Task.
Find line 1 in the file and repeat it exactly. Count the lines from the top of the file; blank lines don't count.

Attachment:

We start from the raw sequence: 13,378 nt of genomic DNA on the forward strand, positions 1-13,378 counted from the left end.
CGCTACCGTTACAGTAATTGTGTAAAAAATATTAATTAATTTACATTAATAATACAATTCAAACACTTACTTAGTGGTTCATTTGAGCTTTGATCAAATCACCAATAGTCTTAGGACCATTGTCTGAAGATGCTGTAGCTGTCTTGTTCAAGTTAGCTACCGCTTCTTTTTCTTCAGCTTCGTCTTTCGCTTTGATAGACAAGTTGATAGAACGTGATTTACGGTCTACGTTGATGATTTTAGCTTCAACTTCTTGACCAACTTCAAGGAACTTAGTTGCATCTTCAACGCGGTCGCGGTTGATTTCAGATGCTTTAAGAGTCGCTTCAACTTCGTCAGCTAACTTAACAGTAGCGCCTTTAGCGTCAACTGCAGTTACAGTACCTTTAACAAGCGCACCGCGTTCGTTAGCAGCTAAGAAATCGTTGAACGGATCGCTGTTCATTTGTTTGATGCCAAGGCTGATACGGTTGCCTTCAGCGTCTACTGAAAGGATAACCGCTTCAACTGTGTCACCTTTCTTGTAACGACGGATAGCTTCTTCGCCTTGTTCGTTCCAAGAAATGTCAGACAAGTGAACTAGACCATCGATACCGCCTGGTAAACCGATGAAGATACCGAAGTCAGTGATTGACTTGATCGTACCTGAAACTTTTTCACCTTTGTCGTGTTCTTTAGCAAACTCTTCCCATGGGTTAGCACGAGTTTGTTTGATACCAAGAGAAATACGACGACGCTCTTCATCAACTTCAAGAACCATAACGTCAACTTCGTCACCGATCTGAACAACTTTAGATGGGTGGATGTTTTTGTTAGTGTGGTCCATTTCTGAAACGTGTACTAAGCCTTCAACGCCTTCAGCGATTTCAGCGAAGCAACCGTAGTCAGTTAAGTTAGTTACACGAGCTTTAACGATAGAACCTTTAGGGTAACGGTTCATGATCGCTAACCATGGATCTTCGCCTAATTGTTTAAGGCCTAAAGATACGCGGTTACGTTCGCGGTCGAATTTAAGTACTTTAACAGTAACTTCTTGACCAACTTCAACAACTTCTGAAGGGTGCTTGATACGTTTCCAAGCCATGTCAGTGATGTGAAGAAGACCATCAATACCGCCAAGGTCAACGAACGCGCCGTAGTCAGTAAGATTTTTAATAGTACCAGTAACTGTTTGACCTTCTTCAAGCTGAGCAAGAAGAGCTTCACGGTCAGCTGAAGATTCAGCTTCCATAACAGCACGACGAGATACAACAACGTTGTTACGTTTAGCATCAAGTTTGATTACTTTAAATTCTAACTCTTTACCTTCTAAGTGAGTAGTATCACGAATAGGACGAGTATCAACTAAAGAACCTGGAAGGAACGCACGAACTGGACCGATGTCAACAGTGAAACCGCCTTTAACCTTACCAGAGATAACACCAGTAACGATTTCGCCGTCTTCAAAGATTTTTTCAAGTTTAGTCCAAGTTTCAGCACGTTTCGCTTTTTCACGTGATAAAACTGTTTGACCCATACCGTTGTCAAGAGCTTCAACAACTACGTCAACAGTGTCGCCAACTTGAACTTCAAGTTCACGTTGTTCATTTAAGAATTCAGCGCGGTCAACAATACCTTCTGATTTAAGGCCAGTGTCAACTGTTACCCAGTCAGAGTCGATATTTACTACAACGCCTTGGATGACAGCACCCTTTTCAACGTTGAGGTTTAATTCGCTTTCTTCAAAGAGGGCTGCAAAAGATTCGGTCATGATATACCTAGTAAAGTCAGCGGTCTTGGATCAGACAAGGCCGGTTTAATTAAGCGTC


We start from the raw sequence: 13,378 nt of genomic DNA on the forward strand, positions 1-13,378 counted from the left end.